Vattenfall plans gas power station H2 switch

Article by Helen Tunnicliffe

VATTENFALL has signed a memorandum of understanding with Statoil and Gasunie to investigate converting its 1,311 MWe Magnum gas-fired power station in the Netherlands to run on hydrogen.

The Magnum power station in Eemshaven near Groningen, run by Vattenfall’s Dutch subsidiary Vattenfall Nuon, includes three combined cycle gas turbines (CCGTs). Converting them to run on hydrogen instead of natural gas could save up to 4m t/y of carbon emissions, the equivalent emissions of 2m cars.

The three companies will carry out a feasibility study to look at converting one of three CCGTs to run on hydrogen, initially. The partners will examine potential business models for the venture and will also investigate incorporating the production of hydrogen from natural gas with carbon capture and storage. The technology is known and widely used, but the challenge will be to design a large-scale value chain for the hydrogen-fired power plant. The cost is currently prohibitively high and there are limited storage options for carbon.

In 2016 the Norwegian government began a new CO2 capture, transport and storage project, finding that the Norwegian continental shelf has high storage capacity, and planning a CCS demonstration project. Vattenfall, Statoil and Gasunie believe that if the project is a success, it will open up cheaper CCS to projects like that at the Magnum plant.

“We are very excited about getting the opportunity to evaluate the possibilities of converting a gas power plant in to run on hydrogen. We are still in an early phase and like all pioneer projects there are uncertainties that need to be addressed. But the potential CO2 emission reduction is significant”, said Irene Rummelhoff, Statoil’s executive vice president for new energy solutions in Statoil.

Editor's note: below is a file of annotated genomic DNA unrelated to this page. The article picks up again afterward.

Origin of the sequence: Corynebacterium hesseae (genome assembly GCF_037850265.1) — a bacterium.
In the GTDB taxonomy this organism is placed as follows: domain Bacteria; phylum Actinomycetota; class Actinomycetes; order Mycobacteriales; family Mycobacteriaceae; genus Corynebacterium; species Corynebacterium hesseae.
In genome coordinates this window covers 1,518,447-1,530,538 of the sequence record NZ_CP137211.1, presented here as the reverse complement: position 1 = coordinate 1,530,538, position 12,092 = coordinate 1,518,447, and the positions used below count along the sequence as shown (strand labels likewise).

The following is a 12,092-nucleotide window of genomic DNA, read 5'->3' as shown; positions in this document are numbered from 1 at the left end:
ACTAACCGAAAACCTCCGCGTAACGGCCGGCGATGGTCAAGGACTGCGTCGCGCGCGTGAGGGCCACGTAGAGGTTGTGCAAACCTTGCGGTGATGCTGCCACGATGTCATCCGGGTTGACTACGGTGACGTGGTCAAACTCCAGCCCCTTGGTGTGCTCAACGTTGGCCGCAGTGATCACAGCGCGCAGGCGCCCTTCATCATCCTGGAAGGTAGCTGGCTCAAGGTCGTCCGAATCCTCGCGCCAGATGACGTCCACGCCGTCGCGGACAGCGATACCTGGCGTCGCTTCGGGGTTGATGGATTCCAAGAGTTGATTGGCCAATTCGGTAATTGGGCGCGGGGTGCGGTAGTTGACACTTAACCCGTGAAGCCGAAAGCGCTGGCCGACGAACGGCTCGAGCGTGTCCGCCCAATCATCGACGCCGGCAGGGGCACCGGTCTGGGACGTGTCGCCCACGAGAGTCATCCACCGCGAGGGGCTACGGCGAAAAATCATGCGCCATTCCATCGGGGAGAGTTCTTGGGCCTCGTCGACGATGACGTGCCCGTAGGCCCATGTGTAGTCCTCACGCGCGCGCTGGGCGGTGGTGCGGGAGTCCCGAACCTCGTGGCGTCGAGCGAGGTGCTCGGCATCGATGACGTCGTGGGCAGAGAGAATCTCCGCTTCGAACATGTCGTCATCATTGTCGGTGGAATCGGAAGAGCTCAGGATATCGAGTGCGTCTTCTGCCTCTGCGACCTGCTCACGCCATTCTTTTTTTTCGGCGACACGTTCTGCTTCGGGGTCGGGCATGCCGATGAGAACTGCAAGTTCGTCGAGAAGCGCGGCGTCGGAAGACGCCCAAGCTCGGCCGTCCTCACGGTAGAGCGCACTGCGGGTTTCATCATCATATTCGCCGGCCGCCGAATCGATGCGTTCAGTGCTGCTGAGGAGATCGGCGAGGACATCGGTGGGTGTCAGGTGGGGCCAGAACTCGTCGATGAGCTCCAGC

The scheme, if it goes ahead, would link the Magnum power station to a CCS ‘cluster’, with many point sources of carbon linking up to shared infrastructure to store carbon, in this case on the Norwegian continental shelf. The UK’s CCS Research Centre (UKCCSRC) says that clusters are natural locations for all kinds of decarbonised heat and power generation and low carbon manufacturing. It is currently investigating potential cost reductions of such schemes.

“Benefits of hydrogen production in broader CCS clusters could include shared sub-systems and heat integration as well as exploitation of what would otherwise be waste energy streams. Linking hydrogen production and other industries that use CCS may also help to overcome adverse effects of short- and long-term variability in demand for electricity and hydrogen,” said UKCCSRC director Jon Gibbins.

Article by Helen Tunnicliffe

Senior reporter, The Chemical Engineer

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